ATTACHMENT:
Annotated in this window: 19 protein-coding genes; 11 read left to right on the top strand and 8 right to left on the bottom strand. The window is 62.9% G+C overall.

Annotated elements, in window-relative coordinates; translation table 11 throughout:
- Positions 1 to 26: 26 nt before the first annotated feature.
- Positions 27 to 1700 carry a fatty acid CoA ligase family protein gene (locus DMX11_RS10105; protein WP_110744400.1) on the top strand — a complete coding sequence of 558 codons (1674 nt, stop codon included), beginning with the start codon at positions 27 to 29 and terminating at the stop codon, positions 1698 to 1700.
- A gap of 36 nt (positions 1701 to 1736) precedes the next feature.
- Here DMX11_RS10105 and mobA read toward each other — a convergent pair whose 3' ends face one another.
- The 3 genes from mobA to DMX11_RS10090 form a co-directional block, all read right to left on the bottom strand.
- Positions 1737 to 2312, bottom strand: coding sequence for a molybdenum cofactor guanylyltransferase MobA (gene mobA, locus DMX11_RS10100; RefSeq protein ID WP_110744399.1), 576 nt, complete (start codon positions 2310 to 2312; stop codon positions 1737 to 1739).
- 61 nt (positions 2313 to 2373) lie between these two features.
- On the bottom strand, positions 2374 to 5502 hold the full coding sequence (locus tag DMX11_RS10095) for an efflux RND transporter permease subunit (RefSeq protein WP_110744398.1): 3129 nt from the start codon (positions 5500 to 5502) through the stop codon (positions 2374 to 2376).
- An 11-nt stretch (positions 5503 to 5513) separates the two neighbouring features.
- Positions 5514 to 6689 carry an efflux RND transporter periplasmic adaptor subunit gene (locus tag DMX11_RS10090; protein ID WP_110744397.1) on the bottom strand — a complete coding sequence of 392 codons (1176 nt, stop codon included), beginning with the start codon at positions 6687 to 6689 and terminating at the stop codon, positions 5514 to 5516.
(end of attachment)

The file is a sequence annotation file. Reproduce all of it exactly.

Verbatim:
Annotated in this window: 19 protein-coding genes; 11 read left to right on the top strand and 8 right to left on the bottom strand. The window is 62.9% G+C overall.

Annotated elements, in window-relative coordinates; translation table 11 throughout:
- Positions 1 to 26: 26 nt before the first annotated feature.
- Positions 27 to 1700 carry a fatty acid CoA ligase family protein gene (locus DMX11_RS10105; protein WP_110744400.1) on the top strand — a complete coding sequence of 558 codons (1674 nt, stop codon included), beginning with the start codon at positions 27 to 29 and terminating at the stop codon, positions 1698 to 1700.
- A gap of 36 nt (positions 1701 to 1736) precedes the next feature.
- Here DMX11_RS10105 and mobA read toward each other — a convergent pair whose 3' ends face one another.
- The 3 genes from mobA to DMX11_RS10090 form a co-directional block, all read right to left on the bottom strand.
- Positions 1737 to 2312, bottom strand: coding sequence for a molybdenum cofactor guanylyltransferase MobA (gene mobA, locus DMX11_RS10100; RefSeq protein ID WP_110744399.1), 576 nt, complete (start codon positions 2310 to 2312; stop codon positions 1737 to 1739).
- 61 nt (positions 2313 to 2373) lie between these two features.
- On the bottom strand, positions 2374 to 5502 hold the full coding sequence (locus tag DMX11_RS10095) for an efflux RND transporter permease subunit (RefSeq protein WP_110744398.1): 3129 nt from the start codon (positions 5500 to 5502) through the stop codon (positions 2374 to 2376).
- An 11-nt stretch (positions 5503 to 5513) separates the two neighbouring features.
- Positions 5514 to 6689 carry an efflux RND transporter periplasmic adaptor subunit gene (locus tag DMX11_RS10090; protein ID WP_110744397.1) on the bottom strand — a complete coding sequence of 392 codons (1176 nt, stop codon included), beginning with the start codon at positions 6687 to 6689 and terminating at the stop codon, positions 5514 to 5516.